Microsoft Surface gains Windows 8 market share, should OEMs be worried?


Adduplex have given us a glimpse of their market share number gathered by their Windows 8 Store ad network.

The numbers reveal, somewhat counter intuitively, that the Microsoft Surface has increased its share of the Windows 8 market, from 6% a month ago to 7.6% this month. This is despite the increase in the number of PCs running Windows 8 /RT from around 5000 to 7400 this month.

Adduplex notes that this may be due to the expanded distribution of the Surface to non-Microsoft stores.


The increase is despite Windows RT only being 9% of the Windows 8 market.  One can imagine with the release of the Surface Pro this percentage will only increase, leading to Microsoft giving real competition to the smaller OEMs.

If should be noted that the data is drawn from Windows 8 Store apps, so Windows 8 x86 desktops and laptops are likely underrepresented, making Microsoft’s share in reality a lot less.

Do our readers think Microsoft will end up selling a significant number of Windows 8 PCs and tablets and compete directly with their OEMs? Let us know below.

  • Drewidian

    Short answer. Yes!

    • Drewidian

      Here is the long answer.

      The reality is that in order to get prices to be competitive price wise with other SW/HW platforms, PCs are going to have to adopt a model where they can get post initial HW revenues the way Apple gets revenue from iTunes and Google will get revenue from Google Play. Unfortunately for the OEMs adding on their specific package of SW to Windows makes for a rather disjointed and inconsistent experience since most of them neither have the SW development experience, SW catalog, nor the necessary pieces to build an ecosystem that could fork on top of Windows to provide a continuous revenue stream. MS with the Surfaces will eventually supplant their OEM partners just because they can’t afford to be competitive without having some way to bring revenue over the life of a pc. MS may allow OEMs to have a piece of the revenues from the Store to initially keep OEMs in business, but its an unsustainable model and is unlikely to last very long.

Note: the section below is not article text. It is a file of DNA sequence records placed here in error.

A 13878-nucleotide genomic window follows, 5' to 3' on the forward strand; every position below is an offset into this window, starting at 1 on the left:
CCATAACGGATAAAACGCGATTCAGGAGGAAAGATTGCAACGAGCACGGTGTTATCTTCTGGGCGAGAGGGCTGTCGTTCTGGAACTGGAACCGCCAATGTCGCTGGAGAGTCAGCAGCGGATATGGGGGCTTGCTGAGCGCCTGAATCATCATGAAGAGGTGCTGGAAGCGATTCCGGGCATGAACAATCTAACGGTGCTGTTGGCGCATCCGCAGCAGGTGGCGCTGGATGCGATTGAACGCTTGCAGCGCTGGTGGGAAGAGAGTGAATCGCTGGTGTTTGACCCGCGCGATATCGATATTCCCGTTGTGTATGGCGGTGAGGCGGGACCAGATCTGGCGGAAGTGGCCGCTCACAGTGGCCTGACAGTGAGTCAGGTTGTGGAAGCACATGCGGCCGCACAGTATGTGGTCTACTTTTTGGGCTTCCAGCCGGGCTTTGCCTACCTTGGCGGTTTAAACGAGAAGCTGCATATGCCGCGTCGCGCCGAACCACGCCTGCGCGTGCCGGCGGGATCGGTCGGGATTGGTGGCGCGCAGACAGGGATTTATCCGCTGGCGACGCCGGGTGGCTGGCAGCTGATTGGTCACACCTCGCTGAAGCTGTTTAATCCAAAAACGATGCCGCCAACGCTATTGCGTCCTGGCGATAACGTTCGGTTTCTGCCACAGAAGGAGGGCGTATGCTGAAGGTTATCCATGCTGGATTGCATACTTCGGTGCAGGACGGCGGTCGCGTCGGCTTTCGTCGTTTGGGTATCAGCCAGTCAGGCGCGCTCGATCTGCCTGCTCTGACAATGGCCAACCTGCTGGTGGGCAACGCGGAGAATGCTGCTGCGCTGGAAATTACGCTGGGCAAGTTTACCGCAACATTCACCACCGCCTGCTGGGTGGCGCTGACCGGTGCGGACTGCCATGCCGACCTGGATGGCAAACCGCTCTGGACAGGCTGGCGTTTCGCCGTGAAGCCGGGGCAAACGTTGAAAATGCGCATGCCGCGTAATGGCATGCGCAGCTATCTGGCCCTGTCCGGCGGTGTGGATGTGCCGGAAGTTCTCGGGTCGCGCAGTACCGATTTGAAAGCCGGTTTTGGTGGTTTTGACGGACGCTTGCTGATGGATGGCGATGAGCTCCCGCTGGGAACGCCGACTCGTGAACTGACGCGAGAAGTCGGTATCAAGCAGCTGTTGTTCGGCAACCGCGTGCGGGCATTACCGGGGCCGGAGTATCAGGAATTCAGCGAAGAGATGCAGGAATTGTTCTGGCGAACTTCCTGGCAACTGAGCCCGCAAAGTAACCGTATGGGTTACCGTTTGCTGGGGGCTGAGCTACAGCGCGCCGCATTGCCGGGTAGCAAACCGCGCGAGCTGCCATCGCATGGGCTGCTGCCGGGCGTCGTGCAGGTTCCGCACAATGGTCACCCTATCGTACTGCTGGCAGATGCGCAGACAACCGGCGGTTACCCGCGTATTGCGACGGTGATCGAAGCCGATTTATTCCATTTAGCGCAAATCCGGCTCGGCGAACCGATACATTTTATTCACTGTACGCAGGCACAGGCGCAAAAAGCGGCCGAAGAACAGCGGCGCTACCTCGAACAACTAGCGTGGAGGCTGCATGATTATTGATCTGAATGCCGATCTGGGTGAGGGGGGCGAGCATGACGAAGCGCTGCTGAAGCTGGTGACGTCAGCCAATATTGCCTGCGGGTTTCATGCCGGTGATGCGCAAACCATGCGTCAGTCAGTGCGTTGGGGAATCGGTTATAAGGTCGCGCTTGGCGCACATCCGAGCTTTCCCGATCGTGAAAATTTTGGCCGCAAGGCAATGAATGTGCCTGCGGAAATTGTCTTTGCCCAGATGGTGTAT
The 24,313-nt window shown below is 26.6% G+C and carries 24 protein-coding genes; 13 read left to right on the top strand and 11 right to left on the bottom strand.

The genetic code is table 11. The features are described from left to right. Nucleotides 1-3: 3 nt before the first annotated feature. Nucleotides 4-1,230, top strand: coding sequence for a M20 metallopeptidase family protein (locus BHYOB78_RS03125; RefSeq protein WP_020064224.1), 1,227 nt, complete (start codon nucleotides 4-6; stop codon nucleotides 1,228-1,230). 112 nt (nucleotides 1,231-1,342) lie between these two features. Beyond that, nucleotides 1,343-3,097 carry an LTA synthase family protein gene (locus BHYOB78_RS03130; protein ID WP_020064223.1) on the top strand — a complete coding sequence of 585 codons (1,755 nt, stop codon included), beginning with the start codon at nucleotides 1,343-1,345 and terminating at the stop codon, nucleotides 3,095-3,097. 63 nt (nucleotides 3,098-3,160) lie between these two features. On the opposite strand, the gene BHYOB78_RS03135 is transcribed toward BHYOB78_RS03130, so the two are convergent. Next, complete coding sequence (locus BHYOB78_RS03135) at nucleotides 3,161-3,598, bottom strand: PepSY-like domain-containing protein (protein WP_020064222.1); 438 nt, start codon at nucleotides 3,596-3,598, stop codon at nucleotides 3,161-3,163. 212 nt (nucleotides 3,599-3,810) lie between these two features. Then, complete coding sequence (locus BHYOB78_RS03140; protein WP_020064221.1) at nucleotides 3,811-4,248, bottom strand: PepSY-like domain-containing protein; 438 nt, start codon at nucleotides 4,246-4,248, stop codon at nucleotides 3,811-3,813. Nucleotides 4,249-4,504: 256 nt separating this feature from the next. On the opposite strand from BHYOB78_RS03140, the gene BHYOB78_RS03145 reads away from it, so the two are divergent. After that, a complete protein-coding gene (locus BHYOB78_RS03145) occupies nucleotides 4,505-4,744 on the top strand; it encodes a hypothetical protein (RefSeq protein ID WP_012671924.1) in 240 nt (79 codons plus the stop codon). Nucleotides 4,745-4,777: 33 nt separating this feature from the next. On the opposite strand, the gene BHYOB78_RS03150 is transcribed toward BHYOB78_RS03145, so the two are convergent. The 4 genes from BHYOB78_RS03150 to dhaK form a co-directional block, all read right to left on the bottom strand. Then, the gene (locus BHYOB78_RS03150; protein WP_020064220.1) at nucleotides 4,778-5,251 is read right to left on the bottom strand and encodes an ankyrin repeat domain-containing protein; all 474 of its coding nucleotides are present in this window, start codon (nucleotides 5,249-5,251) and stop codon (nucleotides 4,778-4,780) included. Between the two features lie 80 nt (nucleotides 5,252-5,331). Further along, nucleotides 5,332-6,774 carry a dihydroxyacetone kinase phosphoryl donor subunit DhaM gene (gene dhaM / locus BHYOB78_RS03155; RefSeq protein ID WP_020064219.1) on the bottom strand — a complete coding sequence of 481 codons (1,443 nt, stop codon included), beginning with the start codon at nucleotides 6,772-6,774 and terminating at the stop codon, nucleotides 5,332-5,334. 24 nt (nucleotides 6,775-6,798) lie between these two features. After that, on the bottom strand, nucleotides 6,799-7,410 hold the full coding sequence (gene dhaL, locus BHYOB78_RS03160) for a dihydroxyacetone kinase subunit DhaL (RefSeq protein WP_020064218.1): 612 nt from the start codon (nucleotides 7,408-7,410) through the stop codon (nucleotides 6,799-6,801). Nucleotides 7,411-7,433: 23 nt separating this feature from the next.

Eventually MS will have to swallow Dell(probably since they are going private), HP, or even Lenovo just to keep the enterprise PC volume shipments going, but its going to be a hard road for every OEM. Either way its going to be an interesting couple of years.

      • VHMP01

        No, OEMs just have to get innovative with better hardware at better prices! Unlike overrated and expensive Apple hardware, I just bought and beautiful Acer laptop with 1 Tb, 6 Gb RAM, core i3, lite keyboard, DVD burner and all the connections for business at $699, one week later Acer has a better touch enabled laptop with more specs for only $150 more, and also a Tablet with a keyboard/battery at a great price. I was waiting for better specs and better hardware, and Acer just made me buy it from them 3 computers instead of Dell, HP, Sony, Toshiba or any other. Simple, Acer came out with it first at a great price.

  • Antonio Raga

    They have to. Customers are getting more and more tired of buying PC with preloaded OEM crapware. With Surface they have a clean and consistent/coherent OS experience inside an innovative format.

    • Bugbog

      Right you are! Something got my Goat the other day; A UK show (Click) was doing a review of the new Windows 8 O.S, using a Sony Duo 11 unit. The camera kept focusing on the desktop and pop-up message stating “your Norton’s anti-virus is about to expire!”. That they did this repeatedly, just so as to hammer home the implication of: what else can you expect, its virus laden Windows!

    • Schooner1984

      With every new laptop (I build my own desktops) I blow out the partition, reformat as a drive for programs and a drive for files. Over the years I have installed Win98, WinXP Tablet, WinVista Business and Win7Pro. Granted I am a nerd and Microsoft Partner, so I have access to disks that most don’t, but I vanquish bloatware with a single click.

  • lTak

    Heck yes they should be worried. I personally think the Surface was intended to get the lazy OEM’s in gear. They’re too complacent putting out plastic afterthoughts. Good work MS… Send the OEM’s a bunch of Kleenex

  • bara musa

    this is stupid, HP as a company hold 9.8% which is W8, why its broken down to different products….

  • tropolite